Up to a fifth of HIV infections among black African men initially classified as ‘heterosexual exposure’ in the UK are likely to have been acquired as a result of sex with other men, a new study suggests.
The researchers used a technique called phylogenetic analysis in order to compare the genetic structure of the virus in 22,500 people diagnosed with HIV. This technique can identify transmission clusters – in other words, groups of people who may have acquired HIV from each other. It is the technique that is sometimes used in evidence during prosecutions of HIV transmission.
The analysis was only of people who had subtype B. This is the strain of HIV that is most prevalent among men who have sex with men in the UK. (In African countries and among people who have moved from Africa to the UK, subtype C is generally more common.)
The researchers wanted to find out why an increasing number of individuals who describe themselves as heterosexual were being diagnosed with subtype B. One possibility is that this is because of more sexual mixing between men who have sex with men and heterosexual people, resulting in subtype B increasingly being passed on between men and women.
Another explanation is that some men are not disclosing that they have sex with other men when they test for HIV. The researchers found some evidence for this. Around a third of individuals (who had been described as heterosexual) were in transmission clusters in which all the other members were men who have sex with men.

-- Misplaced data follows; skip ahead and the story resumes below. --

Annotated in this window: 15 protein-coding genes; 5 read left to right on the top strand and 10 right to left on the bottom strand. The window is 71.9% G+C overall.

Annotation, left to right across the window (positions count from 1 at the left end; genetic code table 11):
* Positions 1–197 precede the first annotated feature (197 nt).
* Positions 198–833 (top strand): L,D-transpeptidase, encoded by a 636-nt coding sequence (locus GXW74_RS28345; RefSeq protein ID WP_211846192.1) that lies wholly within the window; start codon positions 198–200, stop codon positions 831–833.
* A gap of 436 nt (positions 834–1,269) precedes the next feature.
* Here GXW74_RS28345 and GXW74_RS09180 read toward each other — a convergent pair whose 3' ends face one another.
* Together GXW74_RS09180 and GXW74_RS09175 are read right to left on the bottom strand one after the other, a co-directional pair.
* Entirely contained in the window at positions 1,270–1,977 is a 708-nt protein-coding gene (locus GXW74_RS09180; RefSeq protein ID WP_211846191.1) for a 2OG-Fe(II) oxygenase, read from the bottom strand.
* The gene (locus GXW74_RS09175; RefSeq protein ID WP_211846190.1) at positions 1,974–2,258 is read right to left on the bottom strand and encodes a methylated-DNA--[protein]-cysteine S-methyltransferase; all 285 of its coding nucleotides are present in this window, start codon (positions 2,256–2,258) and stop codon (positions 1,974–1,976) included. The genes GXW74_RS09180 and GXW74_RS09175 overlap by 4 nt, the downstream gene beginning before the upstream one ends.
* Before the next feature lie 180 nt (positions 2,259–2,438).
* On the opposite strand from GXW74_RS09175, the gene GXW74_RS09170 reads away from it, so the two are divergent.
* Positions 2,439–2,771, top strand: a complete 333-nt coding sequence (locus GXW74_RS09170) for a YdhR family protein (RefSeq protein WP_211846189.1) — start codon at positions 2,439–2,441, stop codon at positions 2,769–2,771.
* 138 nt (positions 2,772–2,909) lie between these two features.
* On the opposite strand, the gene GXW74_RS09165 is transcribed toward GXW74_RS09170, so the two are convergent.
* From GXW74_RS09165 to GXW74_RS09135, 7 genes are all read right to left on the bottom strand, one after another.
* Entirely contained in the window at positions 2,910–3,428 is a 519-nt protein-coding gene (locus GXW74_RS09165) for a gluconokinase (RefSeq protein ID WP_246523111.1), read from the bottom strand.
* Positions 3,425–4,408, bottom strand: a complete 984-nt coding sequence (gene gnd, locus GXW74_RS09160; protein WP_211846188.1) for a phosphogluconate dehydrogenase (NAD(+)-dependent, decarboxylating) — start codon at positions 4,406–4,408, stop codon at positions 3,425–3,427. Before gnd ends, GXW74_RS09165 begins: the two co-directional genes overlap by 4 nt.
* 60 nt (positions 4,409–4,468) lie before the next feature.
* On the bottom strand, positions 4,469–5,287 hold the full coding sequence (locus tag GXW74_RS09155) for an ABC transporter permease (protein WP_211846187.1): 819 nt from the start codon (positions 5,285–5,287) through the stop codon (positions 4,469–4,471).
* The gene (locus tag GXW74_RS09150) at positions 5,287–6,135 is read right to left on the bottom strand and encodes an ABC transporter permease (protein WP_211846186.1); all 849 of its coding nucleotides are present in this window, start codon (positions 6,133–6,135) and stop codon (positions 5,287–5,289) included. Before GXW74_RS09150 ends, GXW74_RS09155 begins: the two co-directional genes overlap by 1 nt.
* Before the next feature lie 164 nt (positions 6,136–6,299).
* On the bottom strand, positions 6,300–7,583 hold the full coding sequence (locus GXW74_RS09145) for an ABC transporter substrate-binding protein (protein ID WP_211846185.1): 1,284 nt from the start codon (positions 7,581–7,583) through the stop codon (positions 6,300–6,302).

This was most often the case for men of black African ethnicity.
Depending on the assumptions used, the researchers estimate that between 1 and 21% of black African men reported as heterosexual actually acquired HIV during sex with other men.
The researchers note that stigma and discrimination can make disclosure of same-sex behaviour more difficult for men in black African communities.
The results point to the need for HIV prevention interventions for black African communities to be inclusive and sensitive to the needs of men who have sex with men. Individuals may not readily disclose their same-sex behaviour or identify as gay, but need to have access to appropriate information and support. There is a further need for highly targeted work which is able to engage African men who have sex with men.